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Local leader embodies yoga lifestyle

DEL MAR — It’s 9:30 a.m. and Stacy McCarthy is standing on the asphalt behind Albertsons on Via de la Valle, clasping her hands together in the iconic namaste gesture. Dogs are barking, delivery trucks are bustling behind the grocery store and Interstate 5 roars just a few hundred yards away, but McCarthy is perfectly calm.

A group of 16 women and two men have formed a semicircle around McCarthy, one of North County’s most prolific yoga instructors, as she leads a warm-up routine. Moments later, the group sets out in silent meditation on the Lagoon Trail of the San Dieguito River Park, heading toward the beach, where they will practice yoga poses on the beach.

McCarthy organized this donation-based class as one of several fundraisers in advance of the Yoga for Hope event at Petco Park May 18. Yoga for Hope has raised more than $125,000 for cancer research, treatment and education at City of Hope in the past two years, said Ellie Levine, assistant director of development.

Organizers this year hope to raise another $100,000 for the City of Hope as up to 700 people gather on the outfield grass in Petco Park for a morning of yoga led by some of the biggest names in yoga in San Diego, including McCarthy.

Levine attributes much of Yoga for Hope’s success to McCarthy’s involvement.

“She’s been such a great advocate for the cause,” Levine said. “She thinks outside the box and does an amazing job fundraising for the event.”

McCarthy’s enormous web of social connections in the yoga world of San Diego has certainly helped. It is a network she has been developing since 1991, when she helped launch the original Frog’s Athletic Club in Solana Beach.

In 1992 McCarthy joined the vanguard of the yoga movement when she decided to bring yoga classes to the health club, an unconventional choice at the time. She recruited Dominic Corigliano to teach the first classes.

“In 1992 yoga was not anything like what yoga is now,” McCarthy said. “I could barely get anyone in the class. I was practically begging people to attend.”

By 1994 enrollment in the yoga sessions began to grow, and McCarthy began working her way up through management at Frog’s. She was promoted to chief operating officer in 1997. After a corporate merger and acquisition, McCarthy decided she had had enough of management.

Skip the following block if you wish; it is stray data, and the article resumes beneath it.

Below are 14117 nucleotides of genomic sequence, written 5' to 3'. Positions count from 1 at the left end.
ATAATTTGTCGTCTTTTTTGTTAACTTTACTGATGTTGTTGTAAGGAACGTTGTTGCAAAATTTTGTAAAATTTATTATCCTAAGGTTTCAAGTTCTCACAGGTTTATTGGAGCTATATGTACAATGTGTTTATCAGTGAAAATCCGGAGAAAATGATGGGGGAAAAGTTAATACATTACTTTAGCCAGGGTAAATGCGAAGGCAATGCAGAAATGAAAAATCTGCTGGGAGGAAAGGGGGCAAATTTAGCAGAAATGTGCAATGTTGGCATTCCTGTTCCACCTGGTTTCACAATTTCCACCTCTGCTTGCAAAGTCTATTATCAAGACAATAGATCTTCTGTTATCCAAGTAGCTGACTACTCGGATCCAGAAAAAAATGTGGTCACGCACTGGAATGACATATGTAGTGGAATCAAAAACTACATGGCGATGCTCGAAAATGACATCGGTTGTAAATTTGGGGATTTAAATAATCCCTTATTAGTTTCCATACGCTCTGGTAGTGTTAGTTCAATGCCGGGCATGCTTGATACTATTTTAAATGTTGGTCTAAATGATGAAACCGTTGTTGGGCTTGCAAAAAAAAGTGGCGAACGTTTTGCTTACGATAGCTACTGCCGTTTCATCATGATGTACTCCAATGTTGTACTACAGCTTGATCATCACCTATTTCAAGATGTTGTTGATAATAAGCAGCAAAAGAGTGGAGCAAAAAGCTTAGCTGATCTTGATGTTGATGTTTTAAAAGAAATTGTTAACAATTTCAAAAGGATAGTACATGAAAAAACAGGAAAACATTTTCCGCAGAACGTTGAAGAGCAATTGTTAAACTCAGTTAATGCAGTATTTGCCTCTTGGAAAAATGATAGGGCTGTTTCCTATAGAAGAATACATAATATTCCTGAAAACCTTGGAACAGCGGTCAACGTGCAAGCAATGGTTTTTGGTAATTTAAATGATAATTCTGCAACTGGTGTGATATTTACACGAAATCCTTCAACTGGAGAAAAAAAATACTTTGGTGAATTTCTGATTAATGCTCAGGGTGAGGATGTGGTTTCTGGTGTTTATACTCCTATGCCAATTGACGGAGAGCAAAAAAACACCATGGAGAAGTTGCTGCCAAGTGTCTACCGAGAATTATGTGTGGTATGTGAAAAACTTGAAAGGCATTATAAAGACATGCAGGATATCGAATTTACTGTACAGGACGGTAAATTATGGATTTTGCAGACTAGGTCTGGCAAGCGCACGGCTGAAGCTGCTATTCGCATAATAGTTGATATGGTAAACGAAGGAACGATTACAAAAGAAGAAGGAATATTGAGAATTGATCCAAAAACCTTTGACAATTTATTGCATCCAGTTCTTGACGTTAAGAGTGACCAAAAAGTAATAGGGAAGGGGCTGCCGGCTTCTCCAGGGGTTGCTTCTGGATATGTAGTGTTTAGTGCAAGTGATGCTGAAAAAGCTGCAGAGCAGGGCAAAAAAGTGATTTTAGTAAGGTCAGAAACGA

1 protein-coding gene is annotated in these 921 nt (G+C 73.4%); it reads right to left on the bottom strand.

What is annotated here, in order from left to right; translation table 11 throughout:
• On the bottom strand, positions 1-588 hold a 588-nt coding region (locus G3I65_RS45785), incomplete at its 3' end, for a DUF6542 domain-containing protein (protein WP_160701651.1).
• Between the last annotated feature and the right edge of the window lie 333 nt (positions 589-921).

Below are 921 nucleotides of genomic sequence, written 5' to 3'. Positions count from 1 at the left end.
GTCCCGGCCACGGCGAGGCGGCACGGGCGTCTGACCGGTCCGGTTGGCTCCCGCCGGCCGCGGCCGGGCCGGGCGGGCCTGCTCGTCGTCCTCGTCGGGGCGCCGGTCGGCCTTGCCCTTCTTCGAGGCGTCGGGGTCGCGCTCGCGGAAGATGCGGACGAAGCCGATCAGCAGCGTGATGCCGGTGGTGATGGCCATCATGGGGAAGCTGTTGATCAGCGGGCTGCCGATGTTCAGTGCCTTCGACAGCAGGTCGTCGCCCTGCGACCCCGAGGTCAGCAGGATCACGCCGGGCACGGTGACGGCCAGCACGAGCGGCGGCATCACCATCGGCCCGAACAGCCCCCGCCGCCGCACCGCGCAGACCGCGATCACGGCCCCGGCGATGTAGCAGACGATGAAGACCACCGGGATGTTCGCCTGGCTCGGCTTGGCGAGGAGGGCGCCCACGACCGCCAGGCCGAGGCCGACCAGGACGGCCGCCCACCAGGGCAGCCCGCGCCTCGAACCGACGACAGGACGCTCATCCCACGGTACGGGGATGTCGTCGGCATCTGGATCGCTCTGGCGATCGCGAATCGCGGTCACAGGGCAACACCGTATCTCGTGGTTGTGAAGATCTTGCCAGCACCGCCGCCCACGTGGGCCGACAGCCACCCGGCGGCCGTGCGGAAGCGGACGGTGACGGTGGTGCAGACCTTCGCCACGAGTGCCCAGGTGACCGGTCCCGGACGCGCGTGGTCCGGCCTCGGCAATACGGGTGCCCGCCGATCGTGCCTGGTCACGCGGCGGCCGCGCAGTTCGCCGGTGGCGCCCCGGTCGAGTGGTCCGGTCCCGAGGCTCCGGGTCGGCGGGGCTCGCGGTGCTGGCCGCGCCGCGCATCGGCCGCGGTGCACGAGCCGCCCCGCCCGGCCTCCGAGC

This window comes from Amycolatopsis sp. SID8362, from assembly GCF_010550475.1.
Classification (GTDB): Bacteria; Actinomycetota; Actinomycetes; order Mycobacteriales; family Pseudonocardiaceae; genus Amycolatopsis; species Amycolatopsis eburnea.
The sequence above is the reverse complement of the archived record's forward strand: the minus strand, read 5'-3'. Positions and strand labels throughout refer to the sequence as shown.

“It was kind of a desk job, and that was not my personality at all,” McCarthy said. “It did not fit my nature.”

Practicing yoga with Corigliano helped McCarthy realize that yoga was her true passion. In 2000, she quit the management job at Frog’s and founded Yoga NamaStacy, the business she still runs today.

Her business is all about sharing yoga with others, whether through her “Yoga Body” instructional DVDs, leading wellness retreats, training other yoga teachers or just leading everyday practice.

Some of McCarthy’s students have been practicing with her weekly for almost 10 years. That loyalty is a testament to McCarthy’s ability to be consistent without boring her students with the same routine every week, said Mandy Burstein, who recently completed a 300-hour yoga teacher training program with McCarthy as her mentor.

Her success also reflects the personal connections and relationships McCarthy fosters with her students, Burstein said.

“You can tell that it’s more than just a class,” Burstein said. “It’s a community.”

And through the stories and experiences she relates from her own life, McCarthy brings a charismatic authenticity to the room that keeps people coming back, said Jessica Lamphere, another yoga teacher whom McCarthy mentored.

“She leads the lifestyle that she’s teaching and really embodies yoga,” Lamphere said. “She’s just a really warm, kind person who likes to give back to her community.”

Back on the trail in the San Dieguito River Park, McCarthy and her group for the day — a blur of pink, purple, turquoise, black and white — are on their way back from the beach.

They head to the bBar, a Del Mar juice bar McCarthy has invested in, where they will take a break to sample “superfood” salads and smoothies. The motto of the store is “Be Beaming,” and McCarthy certainly is.

1 comment

Swami Param May 18, 2013 at 6:44 am

Like so many, Stacy omitted the preface (spurious) yoga. Real Yoga is Hinduism; taught by Hindus and not a fee.
See: New Age Yoga: Old Age theft and surrender.

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